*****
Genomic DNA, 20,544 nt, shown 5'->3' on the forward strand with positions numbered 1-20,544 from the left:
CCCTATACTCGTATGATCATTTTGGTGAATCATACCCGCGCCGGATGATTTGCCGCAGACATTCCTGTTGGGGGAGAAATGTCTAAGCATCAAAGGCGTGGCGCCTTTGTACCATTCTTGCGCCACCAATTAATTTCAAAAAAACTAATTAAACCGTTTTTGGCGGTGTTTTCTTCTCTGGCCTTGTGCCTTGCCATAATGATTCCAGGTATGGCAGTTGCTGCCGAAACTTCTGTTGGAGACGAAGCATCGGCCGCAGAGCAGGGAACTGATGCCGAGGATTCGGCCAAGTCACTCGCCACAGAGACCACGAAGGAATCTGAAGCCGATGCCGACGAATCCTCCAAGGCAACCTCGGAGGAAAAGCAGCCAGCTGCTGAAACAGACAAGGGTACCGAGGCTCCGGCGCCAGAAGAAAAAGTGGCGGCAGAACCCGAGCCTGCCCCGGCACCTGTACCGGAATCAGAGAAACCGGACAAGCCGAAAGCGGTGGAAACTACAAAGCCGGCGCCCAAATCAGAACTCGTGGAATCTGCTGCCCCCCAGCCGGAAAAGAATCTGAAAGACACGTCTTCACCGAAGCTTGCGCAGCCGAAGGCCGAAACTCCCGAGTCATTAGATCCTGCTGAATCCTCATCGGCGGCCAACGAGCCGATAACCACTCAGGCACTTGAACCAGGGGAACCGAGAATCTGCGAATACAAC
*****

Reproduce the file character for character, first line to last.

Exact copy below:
Genomic DNA, 20,544 nt, shown 5'->3' on the forward strand with positions numbered 1-20,544 from the left:
CCCTATACTCGTATGATCATTTTGGTGAATCATACCCGCGCCGGATGATTTGCCGCAGACATTCCTGTTGGGGGAGAAATGTCTAAGCATCAAAGGCGTGGCGCCTTTGTACCATTCTTGCGCCACCAATTAATTTCAAAAAAACTAATTAAACCGTTTTTGGCGGTGTTTTCTTCTCTGGCCTTGTGCCTTGCCATAATGATTCCAGGTATGGCAGTTGCTGCCGAAACTTCTGTTGGAGACGAAGCATCGGCCGCAGAGCAGGGAACTGATGCCGAGGATTCGGCCAAGTCACTCGCCACAGAGACCACGAAGGAATCTGAAGCCGATGCCGACGAATCCTCCAAGGCAACCTCGGAGGAAAAGCAGCCAGCTGCTGAAACAGACAAGGGTACCGAGGCTCCGGCGCCAGAAGAAAAAGTGGCGGCAGAACCCGAGCCTGCCCCGGCACCTGTACCGGAATCAGAGAAACCGGACAAGCCGAAAGCGGTGGAAACTACAAAGCCGGCGCCCAAATCAGAACTCGTGGAATCTGCTGCCCCCCAGCCGGAAAAGAATCTGAAAGACACGTCTTCACCGAAGCTTGCGCAGCCGAAGGCCGAAACTCCCGAGTCATTAGATCCTGCTGAATCCTCATCGGCGGCCAACGAGCCGATAACCACTCAGGCACTTGAACCAGGGGAACCGAGAATCTGCGAATACAAC